Wet and Spray Blocking Acrylic Yarn
You can check out the video tutorial for this topic here.
I’ve showed you how to steam block acrylic yarn, now I will show you the less stressful method of wet and spray blocking. I say less stressful because even though I love steam blocking, it can be very scary to put that steam right next to your newly finished project that could have taken you anywhere from 2 hours to 2 months to complete. We all breathe a sigh of relief when the steam has done its job and we can put the iron away, but if you can’t bring yourself to risk your project to the steam, then these two methods are for you.
But, why do I need to block at all?
Great question! If your yarn was a scratchy acrylic, blocking will soften it. If your stitches are a little uneven, blocking can stretch them to all the same size. If one motif is smaller than the others, blocking can extend its size to match the rest. Blocking can fix tons of mistakes we make while crocheting so we don’t have to frog our project and start over.
I’m combining wet and spray blocking in this tutorial 1) because they are almost the exact same method, just done in a different order, and 2) you can see that the outcome of both are nearly identical.
First, we will begin with our two motifs.
For both types of blocking you will need a surface to pin your project to, I use blocking boards in the photos, but you can substitute with an ironing board or simple towel. You will also need water, either a spray bottle for spray blocking, or a bowl of water for wet blocking. You will also need some rust proof (very important) pins and a measuring tape if you need the project to be a certain size. Once you gather these items you are ready to begin.
Next, I pin one of my motifs to a blocking board to get it ready for spray blocking and put the other in a bowl of water to sit for about 10 minutes for wet blocking.
After my motif is pinned to the board, I get my spray bottle with normal tap water.
Next, start spraying. Don’t stop until the whole piece is saturated.
Now that it’s completely wet, you need to wait for it to completely dry.
While we wait for that one to dry, lets get back to our wet blocked motif. Pull it out of the bowl and squeeze out the excess water.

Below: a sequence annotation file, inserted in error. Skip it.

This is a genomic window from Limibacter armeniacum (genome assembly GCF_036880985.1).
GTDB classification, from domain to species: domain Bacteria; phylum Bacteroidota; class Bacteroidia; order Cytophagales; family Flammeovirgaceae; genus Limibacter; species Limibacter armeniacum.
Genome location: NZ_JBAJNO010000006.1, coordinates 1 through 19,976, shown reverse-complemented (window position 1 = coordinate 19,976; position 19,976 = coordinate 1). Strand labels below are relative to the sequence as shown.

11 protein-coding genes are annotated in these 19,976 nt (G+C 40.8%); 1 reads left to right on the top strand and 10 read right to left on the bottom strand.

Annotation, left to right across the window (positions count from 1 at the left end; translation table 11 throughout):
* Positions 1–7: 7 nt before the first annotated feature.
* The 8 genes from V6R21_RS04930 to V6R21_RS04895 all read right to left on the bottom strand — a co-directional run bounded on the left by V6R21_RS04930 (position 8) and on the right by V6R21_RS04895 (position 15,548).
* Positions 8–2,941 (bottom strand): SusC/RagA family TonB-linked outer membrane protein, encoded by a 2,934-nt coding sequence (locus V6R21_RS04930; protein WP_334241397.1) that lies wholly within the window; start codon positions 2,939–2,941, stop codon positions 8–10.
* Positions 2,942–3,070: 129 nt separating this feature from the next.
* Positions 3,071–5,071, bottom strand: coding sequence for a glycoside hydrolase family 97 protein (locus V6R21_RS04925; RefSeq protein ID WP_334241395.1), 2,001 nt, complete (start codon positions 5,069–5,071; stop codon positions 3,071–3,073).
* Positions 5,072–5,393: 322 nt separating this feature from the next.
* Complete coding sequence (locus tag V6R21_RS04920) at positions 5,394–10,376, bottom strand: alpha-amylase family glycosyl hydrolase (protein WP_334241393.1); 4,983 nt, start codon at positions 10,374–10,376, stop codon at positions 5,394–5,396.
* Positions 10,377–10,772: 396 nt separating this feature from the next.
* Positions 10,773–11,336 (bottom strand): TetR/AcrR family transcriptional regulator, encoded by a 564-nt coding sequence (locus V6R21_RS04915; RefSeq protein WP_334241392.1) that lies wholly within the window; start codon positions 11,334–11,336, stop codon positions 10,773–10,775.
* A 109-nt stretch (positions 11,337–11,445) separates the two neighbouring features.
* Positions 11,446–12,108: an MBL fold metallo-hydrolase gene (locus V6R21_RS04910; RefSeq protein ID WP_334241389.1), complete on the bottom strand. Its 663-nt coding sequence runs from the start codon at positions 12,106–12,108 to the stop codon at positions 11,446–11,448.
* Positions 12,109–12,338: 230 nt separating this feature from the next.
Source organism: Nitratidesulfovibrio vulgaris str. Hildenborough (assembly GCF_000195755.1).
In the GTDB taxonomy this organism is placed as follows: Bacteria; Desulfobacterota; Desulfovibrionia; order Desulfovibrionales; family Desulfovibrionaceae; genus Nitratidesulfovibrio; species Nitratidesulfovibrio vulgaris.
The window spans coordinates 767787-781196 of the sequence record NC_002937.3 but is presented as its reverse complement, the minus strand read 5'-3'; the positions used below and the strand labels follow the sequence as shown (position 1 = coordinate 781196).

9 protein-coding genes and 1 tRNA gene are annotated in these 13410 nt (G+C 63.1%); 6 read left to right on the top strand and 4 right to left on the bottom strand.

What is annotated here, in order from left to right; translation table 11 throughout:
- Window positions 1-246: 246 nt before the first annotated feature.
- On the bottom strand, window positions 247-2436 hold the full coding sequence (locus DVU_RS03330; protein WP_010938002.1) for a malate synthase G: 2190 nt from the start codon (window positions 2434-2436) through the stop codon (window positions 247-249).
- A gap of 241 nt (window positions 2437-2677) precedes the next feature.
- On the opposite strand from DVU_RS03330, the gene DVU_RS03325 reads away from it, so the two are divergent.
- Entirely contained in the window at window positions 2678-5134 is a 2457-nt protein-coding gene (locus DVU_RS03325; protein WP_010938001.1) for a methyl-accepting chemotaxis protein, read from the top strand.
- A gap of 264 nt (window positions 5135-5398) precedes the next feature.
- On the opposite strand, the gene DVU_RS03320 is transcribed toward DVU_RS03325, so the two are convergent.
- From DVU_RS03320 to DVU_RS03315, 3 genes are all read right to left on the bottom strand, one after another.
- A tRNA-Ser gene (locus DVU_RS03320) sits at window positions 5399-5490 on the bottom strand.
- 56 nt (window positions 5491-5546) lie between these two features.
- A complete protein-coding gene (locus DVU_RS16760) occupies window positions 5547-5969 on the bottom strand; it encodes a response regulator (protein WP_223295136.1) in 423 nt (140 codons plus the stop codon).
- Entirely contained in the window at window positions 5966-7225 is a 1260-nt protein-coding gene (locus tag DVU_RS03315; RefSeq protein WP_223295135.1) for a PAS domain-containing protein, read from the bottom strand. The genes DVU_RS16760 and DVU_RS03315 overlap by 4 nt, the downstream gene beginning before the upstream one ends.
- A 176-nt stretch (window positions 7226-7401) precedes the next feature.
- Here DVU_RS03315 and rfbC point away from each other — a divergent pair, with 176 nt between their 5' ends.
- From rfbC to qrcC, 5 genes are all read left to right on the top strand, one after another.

Then get out some more water using a towel.
Now you can pin the damp motif to your blocking board. Remember both of the motifs are wet so use rust proof pins. Now we wait for them to dry. Stick them out of direct sunlight to keep them from fading.
Once dry, you can unpin and marvel in their shape and feel. So much softer than the scratchy acrylic you began with!
So why would you chose one method over the other?
I usually choose whichever is easier for the size project I am blocking. Sticking a large project in a bowl of water and then removing the water can be difficult. I will usually spray block those. I will toss small projects in a bowl and let them sit. They are easy to get the excess water out and pin while damp. It’s totally up to you though which method you choose.
Do you have a preferred method of blocking? I’d love to hear about it. You can tell me all about it below!
I don’t have a board big enough to block my scarf entirely, so should I block it in different sections? Will it affect my final product?
You can block a little bit at a time. It will take a little while. One thing I do when I don’t have a big enough mat for something is lay out towels on my bed or floor if you have a big enough area that won’t be disturbed and use that to block with. The mat is mostly for holding the pins, so towels on top of something that can be pinned to works great. 🙂
If I steam block a crochet acrylic blanket will it set the yarn so as to avoid future fuzzing? I sell my blankets and want them to wash and wear well for my customers.
Hi there, usually acrylic won’t fuzz. Since it is synthetic, the long strands won’t pill as much as a natural blend that has much shorter strands. Blocking is more for shaping than fuzz prevention. Sticking with a 100% acrylic brand will wear better than any natural yarn if the customer is machine washing and drying. 🙂